In this chapter I aim to analyse Libyan cooperation on migration within the context of Fortress Europe. I will assess the process of adoption and harmonisation of restrictive asylum and migration policies of European Union (EU) member states, as well as examine how the responsibility for assessing and managing asylum cases can be externalised to countries at the EU external borders, and to non EU countries: the Dublin System and the Safe Third Country notion will be considered reasons for the externalisation and transmission of migration policy from Italy to Libya. Furthermore, in this chapter I will analyse inter-state relations, asymmetry of power between north/south and the way this can be overcome by southern states. Finally, I will examine Libyan cooperation on migration with Italy and the EU, and show how this partnership represents an example of externalisation where Libya has not been unilaterally transferred the European approach on migration but has developed strategies to overcome power imbalance and influence both Italy and the EU.
Key Words: Dublin System, Safe Third Country, Italy, Libya, securitisation, migration governance, externalisation, non-refoulement, inter-state relations.
In this chapter I aim to analyse to what extent Libyan cooperation on migration can be defined within the context of Fortress Europe. Within this main aim there are four objectives: explore the process which led to the rise of what can be defined as Fortress Europe; assess to what extent the Dublin System and the Safe Third Country notion have influenced the establishment of the Italian/Libyan cooperation on migration; explore inter-state relations within the refugee and migration regimes, and the way power imbalance between states can be overcome; and examine to what extent the EU/Italian/Libyan cooperation can be considered an example of externalisation policy. In part one, I will provide a brief overview of the topic. In part two, I will explore the process which led to the creation of what can be called Fortress Europe with a particular focus on issues such as the securitisation of European borders, the adoption of restrictive migration measures, and the harmonisation of migration and asylum policies among EU member states. In part three I will argue that the Dublin System and the concept of Safe Third Country are among the instruments used by the EU/northern EU member states to delegate responsibility for the management of migration and asylum flows to states at the EU external borders and from there to third countries, as shown through the Italian/Libyan partnership on migration. In part four, I will analyse inter-state power unbalance within the refugee and migration regime, the way stronger states can impose their policies on weaker states, and how the latter can elaborate mechanisms to overcome asymmetry of power. In part five, I will argue that the Libyan cooperation on migration with the EU and Italy provides an example of externalisation where the securitisation of migration has not been unilaterally relocated to Libya, and where cooperation has been negotiated within a framework of dialectic power between the three actors: Libya has managed to overcome power imbalance, has held substantial leveraging power, and has influenced national and supranational authorities such as Italy and the EU. In part six, I will provide a brief overview of the findings, outline the limitations of this chapter, and give suggestions for further research.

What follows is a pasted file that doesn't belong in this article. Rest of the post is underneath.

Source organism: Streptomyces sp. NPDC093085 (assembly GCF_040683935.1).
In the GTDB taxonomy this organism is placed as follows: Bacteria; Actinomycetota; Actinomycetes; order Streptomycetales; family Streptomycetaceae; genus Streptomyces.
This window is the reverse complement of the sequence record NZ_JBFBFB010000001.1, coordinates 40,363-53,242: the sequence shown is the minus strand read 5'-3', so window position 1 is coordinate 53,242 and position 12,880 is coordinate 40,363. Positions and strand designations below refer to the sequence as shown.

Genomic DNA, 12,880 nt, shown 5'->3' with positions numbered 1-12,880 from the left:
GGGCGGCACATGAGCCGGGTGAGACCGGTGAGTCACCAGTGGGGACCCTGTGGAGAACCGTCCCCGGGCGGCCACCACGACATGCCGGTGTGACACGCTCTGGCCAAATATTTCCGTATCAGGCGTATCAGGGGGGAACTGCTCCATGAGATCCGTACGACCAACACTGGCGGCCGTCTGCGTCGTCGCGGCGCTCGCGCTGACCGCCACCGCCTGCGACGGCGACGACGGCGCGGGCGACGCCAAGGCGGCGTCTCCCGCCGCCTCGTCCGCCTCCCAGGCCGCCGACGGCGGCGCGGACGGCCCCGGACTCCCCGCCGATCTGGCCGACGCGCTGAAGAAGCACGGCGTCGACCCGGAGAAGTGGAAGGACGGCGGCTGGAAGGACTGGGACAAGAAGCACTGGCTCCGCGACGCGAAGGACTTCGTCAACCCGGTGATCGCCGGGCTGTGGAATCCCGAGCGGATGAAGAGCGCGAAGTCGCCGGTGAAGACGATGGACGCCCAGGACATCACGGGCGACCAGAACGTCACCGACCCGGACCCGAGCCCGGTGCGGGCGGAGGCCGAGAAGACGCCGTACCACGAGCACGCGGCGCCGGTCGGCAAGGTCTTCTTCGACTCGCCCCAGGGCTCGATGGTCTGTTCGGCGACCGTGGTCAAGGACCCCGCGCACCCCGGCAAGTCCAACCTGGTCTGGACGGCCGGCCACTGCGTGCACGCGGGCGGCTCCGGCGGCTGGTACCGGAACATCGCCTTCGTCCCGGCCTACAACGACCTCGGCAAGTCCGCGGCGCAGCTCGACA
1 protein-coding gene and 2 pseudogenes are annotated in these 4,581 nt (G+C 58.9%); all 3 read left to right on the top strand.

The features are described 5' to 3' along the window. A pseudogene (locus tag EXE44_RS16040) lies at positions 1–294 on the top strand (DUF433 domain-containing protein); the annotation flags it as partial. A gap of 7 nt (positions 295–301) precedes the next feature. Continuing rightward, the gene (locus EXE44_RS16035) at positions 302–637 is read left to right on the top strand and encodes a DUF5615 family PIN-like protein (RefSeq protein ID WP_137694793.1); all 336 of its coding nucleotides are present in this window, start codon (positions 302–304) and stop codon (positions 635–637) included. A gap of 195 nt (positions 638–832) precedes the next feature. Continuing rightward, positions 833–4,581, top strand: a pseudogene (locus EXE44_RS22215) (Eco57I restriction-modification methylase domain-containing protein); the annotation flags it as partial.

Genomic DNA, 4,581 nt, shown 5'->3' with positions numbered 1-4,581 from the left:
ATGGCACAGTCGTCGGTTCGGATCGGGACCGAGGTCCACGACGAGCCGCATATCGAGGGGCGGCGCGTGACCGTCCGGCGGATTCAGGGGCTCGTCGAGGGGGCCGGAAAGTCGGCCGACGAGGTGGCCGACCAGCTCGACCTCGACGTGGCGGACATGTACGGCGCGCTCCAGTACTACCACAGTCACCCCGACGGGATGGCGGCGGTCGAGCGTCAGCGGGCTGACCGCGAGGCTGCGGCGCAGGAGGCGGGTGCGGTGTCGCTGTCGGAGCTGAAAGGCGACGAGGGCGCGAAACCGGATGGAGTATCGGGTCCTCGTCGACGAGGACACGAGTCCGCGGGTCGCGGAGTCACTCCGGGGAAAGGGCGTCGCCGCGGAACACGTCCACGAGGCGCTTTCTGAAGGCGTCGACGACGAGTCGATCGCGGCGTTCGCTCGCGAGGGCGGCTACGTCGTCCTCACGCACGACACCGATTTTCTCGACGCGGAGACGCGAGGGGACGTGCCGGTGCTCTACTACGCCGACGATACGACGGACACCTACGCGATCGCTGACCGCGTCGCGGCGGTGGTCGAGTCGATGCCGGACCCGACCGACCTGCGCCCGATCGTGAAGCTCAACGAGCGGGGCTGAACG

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This essay was published as part of the Book Migration Matters resulting from the 7th Global Conference on Pluralism, Inclusion and Citizenship held in Prague in March 2012. Migration Matters can be purchased online by clicking on the link below: https://www.interdisciplinarypress.net/online-store/diversity-and-recognition/migration-matters
How to cite this essay:
Sabrina Tucci (2013) Libyan Cooperation on Migration within the Context of Fortress Europe: North/South Relations During the Last Decade of Gaddafi Era in Migration Matters: Interdisciplinary Perspectives on Pluralism, Inclusion and Citizenship, edited by M. Dugan and A. Edelstein, Oxford: Inter-Disciplinary Press, 2013. ISBN: 978-1-84888-183-9